That magic manifested as some mock screens, shown above, for Marevel vs. Clopcom (get it?), the forerunner to Fighting Is Magic. According to their creator and future MANE6 team member, Anukan, "I never intended those screenshots to be taken seriously. I invested a total of 15 minutes and 16 seconds between getting the idea of making them from a comment on Ponibooru to the actual first execution. I look back at the horrible, tutti-frutti combo of a GUI I made for that and wonder who spiked my punch."
These images, along with several others, were posted to the My Little Pony: Friendship Is Magic image board, Ponychan, in a thread discussing the finer points of fighting ponies. For a select few, the idea became more than just a passing joke. One user in particular--Nappy--recognized the potential in this idea and in the creativity of the pony community. His determination to see Fighting Is Magic realized would be instrumental in the formation of MANE6.
During the summer of 2011, the group's six founding members met for the first time on Skype to discuss how two cartoon ponies would beat each other up. Alongside Nappy were Jay Wright, Lucas Ellinghaus, Anukan, James Workman, and Prominence. Together, they had lots of enthusiasm and big ideas, but only an amateur knowledge of game development and the fighting genre. Some had a few game mods and high school projects under their belt, but nothing on the scale of Fighting Is Magic.
They also had zero knowledge of their chosen game engine: 2D Fighter Maker 2002. Therefore, the first two weeks of development were spent reading tutorials (which were scarce) and experimenting. It was slow, methodical work, but gradually the pieces began to fall into place. One pony could slap another, and some health would go away. This was a good start, and it demonstrated that MANE6 could--at the very least--make a really boring fighting game. The challenge then became making it a good game, and that began with wall bounces.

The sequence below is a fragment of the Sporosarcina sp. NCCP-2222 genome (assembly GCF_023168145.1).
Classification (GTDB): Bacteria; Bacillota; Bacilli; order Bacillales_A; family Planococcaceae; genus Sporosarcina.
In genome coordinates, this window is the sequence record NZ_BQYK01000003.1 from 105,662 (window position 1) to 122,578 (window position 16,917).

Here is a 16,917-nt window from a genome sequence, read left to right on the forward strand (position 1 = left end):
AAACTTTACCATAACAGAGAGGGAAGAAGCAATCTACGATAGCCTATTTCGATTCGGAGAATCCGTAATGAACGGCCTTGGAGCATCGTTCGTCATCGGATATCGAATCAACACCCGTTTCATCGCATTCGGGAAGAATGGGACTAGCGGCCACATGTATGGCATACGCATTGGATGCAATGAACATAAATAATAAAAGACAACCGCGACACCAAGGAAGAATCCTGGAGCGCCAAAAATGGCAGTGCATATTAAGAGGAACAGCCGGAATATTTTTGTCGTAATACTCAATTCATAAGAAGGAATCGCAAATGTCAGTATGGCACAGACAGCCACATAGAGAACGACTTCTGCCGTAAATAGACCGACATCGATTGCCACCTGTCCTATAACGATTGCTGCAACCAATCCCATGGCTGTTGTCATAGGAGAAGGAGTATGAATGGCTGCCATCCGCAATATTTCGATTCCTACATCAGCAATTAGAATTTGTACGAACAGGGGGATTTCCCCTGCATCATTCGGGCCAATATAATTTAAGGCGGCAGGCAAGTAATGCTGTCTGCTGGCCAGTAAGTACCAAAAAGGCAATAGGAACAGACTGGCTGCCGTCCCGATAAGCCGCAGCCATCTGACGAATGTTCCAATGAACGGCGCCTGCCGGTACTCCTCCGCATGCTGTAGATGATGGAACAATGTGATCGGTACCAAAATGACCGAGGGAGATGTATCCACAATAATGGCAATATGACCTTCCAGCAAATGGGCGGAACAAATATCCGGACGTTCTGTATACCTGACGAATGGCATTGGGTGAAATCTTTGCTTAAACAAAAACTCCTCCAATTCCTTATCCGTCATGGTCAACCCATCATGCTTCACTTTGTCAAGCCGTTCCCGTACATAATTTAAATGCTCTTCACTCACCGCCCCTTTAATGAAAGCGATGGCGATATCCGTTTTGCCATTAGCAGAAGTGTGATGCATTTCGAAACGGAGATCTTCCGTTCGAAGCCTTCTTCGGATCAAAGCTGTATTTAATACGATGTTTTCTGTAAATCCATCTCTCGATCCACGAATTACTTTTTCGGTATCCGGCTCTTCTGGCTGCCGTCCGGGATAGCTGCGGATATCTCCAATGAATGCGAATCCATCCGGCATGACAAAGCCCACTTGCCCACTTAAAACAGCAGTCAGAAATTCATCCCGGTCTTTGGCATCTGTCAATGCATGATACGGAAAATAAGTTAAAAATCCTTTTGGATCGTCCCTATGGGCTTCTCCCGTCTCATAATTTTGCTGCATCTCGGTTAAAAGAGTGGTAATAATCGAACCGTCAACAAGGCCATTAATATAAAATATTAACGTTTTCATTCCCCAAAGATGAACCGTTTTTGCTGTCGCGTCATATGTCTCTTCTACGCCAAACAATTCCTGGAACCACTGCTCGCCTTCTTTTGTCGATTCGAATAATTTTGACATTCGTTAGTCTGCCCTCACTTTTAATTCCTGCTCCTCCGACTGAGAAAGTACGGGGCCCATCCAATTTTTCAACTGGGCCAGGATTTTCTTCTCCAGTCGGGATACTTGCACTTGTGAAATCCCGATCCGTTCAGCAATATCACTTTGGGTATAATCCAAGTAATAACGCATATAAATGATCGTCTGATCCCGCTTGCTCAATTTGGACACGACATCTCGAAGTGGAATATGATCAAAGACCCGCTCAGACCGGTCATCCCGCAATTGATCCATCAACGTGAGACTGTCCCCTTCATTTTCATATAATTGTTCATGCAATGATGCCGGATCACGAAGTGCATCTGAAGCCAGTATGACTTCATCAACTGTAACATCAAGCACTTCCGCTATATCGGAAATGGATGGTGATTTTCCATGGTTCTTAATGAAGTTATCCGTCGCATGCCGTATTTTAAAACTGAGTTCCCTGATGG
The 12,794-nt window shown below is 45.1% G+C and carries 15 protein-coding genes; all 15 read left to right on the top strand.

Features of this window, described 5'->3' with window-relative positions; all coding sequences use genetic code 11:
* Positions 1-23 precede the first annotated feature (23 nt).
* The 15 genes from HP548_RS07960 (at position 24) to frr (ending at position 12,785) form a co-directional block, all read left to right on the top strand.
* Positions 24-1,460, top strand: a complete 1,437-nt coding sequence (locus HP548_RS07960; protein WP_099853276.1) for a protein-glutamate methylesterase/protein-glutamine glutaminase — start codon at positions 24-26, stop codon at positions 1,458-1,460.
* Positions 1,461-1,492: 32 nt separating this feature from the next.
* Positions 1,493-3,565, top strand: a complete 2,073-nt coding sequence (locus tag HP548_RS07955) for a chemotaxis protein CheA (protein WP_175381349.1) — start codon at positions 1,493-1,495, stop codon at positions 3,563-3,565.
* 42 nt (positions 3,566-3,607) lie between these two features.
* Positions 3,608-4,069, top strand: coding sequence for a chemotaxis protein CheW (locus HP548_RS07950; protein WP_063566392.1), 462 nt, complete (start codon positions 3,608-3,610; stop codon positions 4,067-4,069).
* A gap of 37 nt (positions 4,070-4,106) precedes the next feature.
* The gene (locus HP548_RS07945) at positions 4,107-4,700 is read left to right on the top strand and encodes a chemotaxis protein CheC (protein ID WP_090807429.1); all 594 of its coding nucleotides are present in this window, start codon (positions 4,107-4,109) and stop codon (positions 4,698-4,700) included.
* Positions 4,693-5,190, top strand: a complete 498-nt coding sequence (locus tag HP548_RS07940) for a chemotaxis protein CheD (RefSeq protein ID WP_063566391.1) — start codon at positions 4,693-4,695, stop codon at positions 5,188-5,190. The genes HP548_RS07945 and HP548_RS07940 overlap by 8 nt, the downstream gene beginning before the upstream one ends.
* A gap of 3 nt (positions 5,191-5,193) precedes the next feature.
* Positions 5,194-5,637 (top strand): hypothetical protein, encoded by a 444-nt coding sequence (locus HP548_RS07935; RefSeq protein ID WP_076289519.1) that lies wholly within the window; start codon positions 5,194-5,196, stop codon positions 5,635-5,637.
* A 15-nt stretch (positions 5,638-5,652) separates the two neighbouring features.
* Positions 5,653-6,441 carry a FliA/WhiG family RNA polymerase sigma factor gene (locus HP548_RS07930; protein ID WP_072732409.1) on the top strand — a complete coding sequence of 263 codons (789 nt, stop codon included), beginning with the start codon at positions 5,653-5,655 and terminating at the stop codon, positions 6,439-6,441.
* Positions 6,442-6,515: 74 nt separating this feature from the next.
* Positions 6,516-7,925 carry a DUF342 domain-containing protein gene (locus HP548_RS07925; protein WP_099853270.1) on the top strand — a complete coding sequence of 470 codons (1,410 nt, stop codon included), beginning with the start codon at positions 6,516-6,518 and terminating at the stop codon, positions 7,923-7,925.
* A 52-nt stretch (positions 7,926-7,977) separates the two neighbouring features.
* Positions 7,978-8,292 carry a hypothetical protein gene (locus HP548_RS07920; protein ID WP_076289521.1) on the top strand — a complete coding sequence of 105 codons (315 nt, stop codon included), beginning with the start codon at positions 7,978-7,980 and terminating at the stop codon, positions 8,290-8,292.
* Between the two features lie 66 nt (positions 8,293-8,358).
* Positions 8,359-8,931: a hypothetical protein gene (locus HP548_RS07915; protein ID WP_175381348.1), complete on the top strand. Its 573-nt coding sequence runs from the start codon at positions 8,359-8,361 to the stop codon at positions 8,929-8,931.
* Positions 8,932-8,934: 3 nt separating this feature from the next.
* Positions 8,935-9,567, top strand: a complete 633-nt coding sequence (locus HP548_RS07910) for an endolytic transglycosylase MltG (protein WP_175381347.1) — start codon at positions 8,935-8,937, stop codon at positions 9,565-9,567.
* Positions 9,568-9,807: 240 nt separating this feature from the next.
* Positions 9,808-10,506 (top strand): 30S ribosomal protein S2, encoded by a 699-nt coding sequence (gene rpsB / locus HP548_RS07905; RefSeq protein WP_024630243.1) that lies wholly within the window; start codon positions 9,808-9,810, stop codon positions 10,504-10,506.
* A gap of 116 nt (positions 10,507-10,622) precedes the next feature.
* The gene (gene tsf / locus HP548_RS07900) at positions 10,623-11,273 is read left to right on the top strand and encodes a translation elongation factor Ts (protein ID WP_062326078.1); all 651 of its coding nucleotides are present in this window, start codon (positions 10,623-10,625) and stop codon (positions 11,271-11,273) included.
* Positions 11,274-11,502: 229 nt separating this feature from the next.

"When we started messing with physics and making things bounce off of walls," recalled Nappy, "that's when my face exploded." If MANE6 could manipulate the engine to bounce a pony off a wall, they could take on the world. Fighting Is Magic could become more than just an imitation fighting game; it could actually be fun. "Having wall bounces really showed us the potential for both the game and the team," Ellinghaus said. "It was a very exciting time."
In the whirlwind weeks between the start of development and the release of the first trailer, Fighting Is Magic went through dozens of changes, revisions, and overhauls. The rigid limitations of the 2D Fighter Maker 2002 engine gave the young team plenty of headaches, but ultimately those restrictions--and their solutions--shaped the game into the smooth 2D fighter it is today.